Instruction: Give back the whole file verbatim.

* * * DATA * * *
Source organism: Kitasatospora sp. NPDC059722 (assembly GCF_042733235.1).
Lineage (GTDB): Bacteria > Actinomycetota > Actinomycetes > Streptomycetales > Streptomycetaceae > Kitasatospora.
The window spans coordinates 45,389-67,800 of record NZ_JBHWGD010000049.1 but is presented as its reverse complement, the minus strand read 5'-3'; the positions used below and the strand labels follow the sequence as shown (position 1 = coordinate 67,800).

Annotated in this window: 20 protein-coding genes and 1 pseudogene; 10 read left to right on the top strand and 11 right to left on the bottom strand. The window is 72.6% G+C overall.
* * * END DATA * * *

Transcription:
Source organism: Kitasatospora sp. NPDC059722 (assembly GCF_042733235.1).
Lineage (GTDB): Bacteria > Actinomycetota > Actinomycetes > Streptomycetales > Streptomycetaceae > Kitasatospora.
The window spans coordinates 45,389-67,800 of record NZ_JBHWGD010000049.1 but is presented as its reverse complement, the minus strand read 5'-3'; the positions used below and the strand labels follow the sequence as shown (position 1 = coordinate 67,800).

Annotated in this window: 20 protein-coding genes and 1 pseudogene; 10 read left to right on the top strand and 11 right to left on the bottom strand. The window is 72.6% G+C overall.